Fiberscope

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A low quality fiberscope observing the inside of an antique clock mechanism. Note how individual fibers are discernable, as each fiber only relays one general color.

A fiberscope is a flexible fiber optic bundle with an eyepiece at one end, and a lens at the other. It is used for inspection work, often to examine small components in tightly packed equipment, when the inspector cannot easily access the part requiring inspection.

The lens is often a wide-angle lens, and the eyepiece is occasionally instead connected to a camera. Some fiberscopes use an additional fiber to carry light from an external source to illuminate the material being inspected, for clearer viewing.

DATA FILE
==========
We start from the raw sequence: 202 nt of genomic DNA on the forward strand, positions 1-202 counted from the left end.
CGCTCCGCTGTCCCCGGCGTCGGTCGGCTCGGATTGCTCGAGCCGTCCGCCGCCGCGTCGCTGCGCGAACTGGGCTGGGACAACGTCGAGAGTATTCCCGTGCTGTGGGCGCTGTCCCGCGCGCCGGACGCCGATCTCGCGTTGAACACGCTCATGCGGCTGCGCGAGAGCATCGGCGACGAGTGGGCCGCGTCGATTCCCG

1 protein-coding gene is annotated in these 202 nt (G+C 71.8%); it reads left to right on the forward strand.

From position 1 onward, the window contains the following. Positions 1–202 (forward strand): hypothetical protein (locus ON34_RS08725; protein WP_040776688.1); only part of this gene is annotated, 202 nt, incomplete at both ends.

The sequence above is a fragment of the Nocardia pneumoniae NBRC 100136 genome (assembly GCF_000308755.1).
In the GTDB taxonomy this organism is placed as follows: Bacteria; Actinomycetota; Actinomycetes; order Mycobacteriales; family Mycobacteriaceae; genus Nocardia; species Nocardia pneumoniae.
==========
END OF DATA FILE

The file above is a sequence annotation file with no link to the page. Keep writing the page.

All fiberscopes introduce a certain amount of image distortion; much of this is similar to the distortion of modern night vision equipment.
Quartz fiberscopes can reach lengths of up to about 90 m (300 ft)[1][2]

Fiberscopes are used in medicine, machining, computer repair, espionage, locksmithing, safecracking, and computer forensics, among many other uses.

In popular media[edit]

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References[edit]

  1. ^ quartz fiberscope info from NDT magazine[dead link]
  2. ^ Wayback Machine snapshot of Qualitymage article